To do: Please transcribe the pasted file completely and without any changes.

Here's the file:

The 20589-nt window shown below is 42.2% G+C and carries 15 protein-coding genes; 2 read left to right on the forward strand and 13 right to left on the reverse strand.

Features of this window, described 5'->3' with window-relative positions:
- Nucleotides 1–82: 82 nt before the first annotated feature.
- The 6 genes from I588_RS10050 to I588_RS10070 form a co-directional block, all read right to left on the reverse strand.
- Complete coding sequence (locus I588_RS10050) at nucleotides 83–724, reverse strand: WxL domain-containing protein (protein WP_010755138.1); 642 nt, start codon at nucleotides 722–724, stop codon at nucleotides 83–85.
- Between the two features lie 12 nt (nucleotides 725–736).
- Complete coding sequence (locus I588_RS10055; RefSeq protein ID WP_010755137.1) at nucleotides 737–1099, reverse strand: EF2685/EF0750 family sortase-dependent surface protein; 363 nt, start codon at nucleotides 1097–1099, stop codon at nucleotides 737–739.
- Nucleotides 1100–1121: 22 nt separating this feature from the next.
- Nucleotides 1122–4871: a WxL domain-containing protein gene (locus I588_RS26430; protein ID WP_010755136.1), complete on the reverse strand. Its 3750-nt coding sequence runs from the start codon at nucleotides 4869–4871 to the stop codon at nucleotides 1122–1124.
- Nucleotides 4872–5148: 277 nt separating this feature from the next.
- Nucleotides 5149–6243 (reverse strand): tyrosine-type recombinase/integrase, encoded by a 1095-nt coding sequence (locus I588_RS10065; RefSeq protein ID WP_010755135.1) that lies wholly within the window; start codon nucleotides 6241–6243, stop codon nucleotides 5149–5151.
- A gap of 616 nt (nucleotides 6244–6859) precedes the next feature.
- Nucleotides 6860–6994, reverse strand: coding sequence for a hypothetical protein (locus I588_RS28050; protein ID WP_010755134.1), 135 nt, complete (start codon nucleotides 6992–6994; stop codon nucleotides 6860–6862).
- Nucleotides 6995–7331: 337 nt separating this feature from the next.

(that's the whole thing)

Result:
The 20589-nt window shown below is 42.2% G+C and carries 15 protein-coding genes; 2 read left to right on the forward strand and 13 right to left on the reverse strand.

Features of this window, described 5'->3' with window-relative positions:
- Nucleotides 1–82: 82 nt before the first annotated feature.
- The 6 genes from I588_RS10050 to I588_RS10070 form a co-directional block, all read right to left on the reverse strand.
- Complete coding sequence (locus I588_RS10050) at nucleotides 83–724, reverse strand: WxL domain-containing protein (protein WP_010755138.1); 642 nt, start codon at nucleotides 722–724, stop codon at nucleotides 83–85.
- Between the two features lie 12 nt (nucleotides 725–736).
- Complete coding sequence (locus I588_RS10055; RefSeq protein ID WP_010755137.1) at nucleotides 737–1099, reverse strand: EF2685/EF0750 family sortase-dependent surface protein; 363 nt, start codon at nucleotides 1097–1099, stop codon at nucleotides 737–739.
- Nucleotides 1100–1121: 22 nt separating this feature from the next.
- Nucleotides 1122–4871: a WxL domain-containing protein gene (locus I588_RS26430; protein ID WP_010755136.1), complete on the reverse strand. Its 3750-nt coding sequence runs from the start codon at nucleotides 4869–4871 to the stop codon at nucleotides 1122–1124.
- Nucleotides 4872–5148: 277 nt separating this feature from the next.
- Nucleotides 5149–6243 (reverse strand): tyrosine-type recombinase/integrase, encoded by a 1095-nt coding sequence (locus I588_RS10065; RefSeq protein ID WP_010755135.1) that lies wholly within the window; start codon nucleotides 6241–6243, stop codon nucleotides 5149–5151.
- A gap of 616 nt (nucleotides 6244–6859) precedes the next feature.
- Nucleotides 6860–6994, reverse strand: coding sequence for a hypothetical protein (locus I588_RS28050; protein ID WP_010755134.1), 135 nt, complete (start codon nucleotides 6992–6994; stop codon nucleotides 6860–6862).
- Nucleotides 6995–7331: 337 nt separating this feature from the next.